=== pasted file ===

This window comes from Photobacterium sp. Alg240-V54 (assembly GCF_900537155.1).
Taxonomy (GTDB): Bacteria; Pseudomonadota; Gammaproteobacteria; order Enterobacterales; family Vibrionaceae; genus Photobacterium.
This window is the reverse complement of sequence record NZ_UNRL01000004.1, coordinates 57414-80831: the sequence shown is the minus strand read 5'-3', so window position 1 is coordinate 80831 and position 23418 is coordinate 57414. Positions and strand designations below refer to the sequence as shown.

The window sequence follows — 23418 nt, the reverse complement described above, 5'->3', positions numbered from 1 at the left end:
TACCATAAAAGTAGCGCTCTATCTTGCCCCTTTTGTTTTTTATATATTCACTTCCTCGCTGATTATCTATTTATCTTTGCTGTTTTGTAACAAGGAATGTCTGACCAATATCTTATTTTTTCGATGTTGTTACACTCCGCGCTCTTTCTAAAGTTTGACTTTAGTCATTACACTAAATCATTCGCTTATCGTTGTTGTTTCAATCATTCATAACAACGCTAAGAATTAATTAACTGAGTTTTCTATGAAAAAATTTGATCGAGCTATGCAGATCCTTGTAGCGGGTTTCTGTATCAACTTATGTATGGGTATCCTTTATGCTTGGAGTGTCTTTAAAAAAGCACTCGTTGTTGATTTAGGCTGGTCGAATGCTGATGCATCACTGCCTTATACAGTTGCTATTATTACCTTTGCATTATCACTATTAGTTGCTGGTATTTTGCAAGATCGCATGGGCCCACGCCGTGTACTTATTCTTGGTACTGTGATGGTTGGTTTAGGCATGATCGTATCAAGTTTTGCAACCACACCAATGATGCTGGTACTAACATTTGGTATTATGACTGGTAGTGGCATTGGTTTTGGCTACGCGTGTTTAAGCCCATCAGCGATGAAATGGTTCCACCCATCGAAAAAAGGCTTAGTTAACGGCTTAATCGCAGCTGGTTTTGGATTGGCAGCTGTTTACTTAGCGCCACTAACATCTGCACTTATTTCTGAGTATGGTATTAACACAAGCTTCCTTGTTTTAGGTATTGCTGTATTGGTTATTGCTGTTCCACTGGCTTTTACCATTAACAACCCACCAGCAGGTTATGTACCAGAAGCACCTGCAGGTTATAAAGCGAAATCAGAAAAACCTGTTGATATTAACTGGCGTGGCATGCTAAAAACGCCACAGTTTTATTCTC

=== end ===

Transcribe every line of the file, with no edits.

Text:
This window comes from Photobacterium sp. Alg240-V54 (assembly GCF_900537155.1).
Taxonomy (GTDB): Bacteria; Pseudomonadota; Gammaproteobacteria; order Enterobacterales; family Vibrionaceae; genus Photobacterium.
This window is the reverse complement of sequence record NZ_UNRL01000004.1, coordinates 57414-80831: the sequence shown is the minus strand read 5'-3', so window position 1 is coordinate 80831 and position 23418 is coordinate 57414. Positions and strand designations below refer to the sequence as shown.

The window sequence follows — 23418 nt, the reverse complement described above, 5'->3', positions numbered from 1 at the left end:
TACCATAAAAGTAGCGCTCTATCTTGCCCCTTTTGTTTTTTATATATTCACTTCCTCGCTGATTATCTATTTATCTTTGCTGTTTTGTAACAAGGAATGTCTGACCAATATCTTATTTTTTCGATGTTGTTACACTCCGCGCTCTTTCTAAAGTTTGACTTTAGTCATTACACTAAATCATTCGCTTATCGTTGTTGTTTCAATCATTCATAACAACGCTAAGAATTAATTAACTGAGTTTTCTATGAAAAAATTTGATCGAGCTATGCAGATCCTTGTAGCGGGTTTCTGTATCAACTTATGTATGGGTATCCTTTATGCTTGGAGTGTCTTTAAAAAAGCACTCGTTGTTGATTTAGGCTGGTCGAATGCTGATGCATCACTGCCTTATACAGTTGCTATTATTACCTTTGCATTATCACTATTAGTTGCTGGTATTTTGCAAGATCGCATGGGCCCACGCCGTGTACTTATTCTTGGTACTGTGATGGTTGGTTTAGGCATGATCGTATCAAGTTTTGCAACCACACCAATGATGCTGGTACTAACATTTGGTATTATGACTGGTAGTGGCATTGGTTTTGGCTACGCGTGTTTAAGCCCATCAGCGATGAAATGGTTCCACCCATCGAAAAAAGGCTTAGTTAACGGCTTAATCGCAGCTGGTTTTGGATTGGCAGCTGTTTACTTAGCGCCACTAACATCTGCACTTATTTCTGAGTATGGTATTAACACAAGCTTCCTTGTTTTAGGTATTGCTGTATTGGTTATTGCTGTTCCACTGGCTTTTACCATTAACAACCCACCAGCAGGTTATGTACCAGAAGCACCTGCAGGTTATAAAGCGAAATCAGAAAAACCTGTTGATATTAACTGGCGTGGCATGCTAAAAACGCCACAGTTTTATTCTC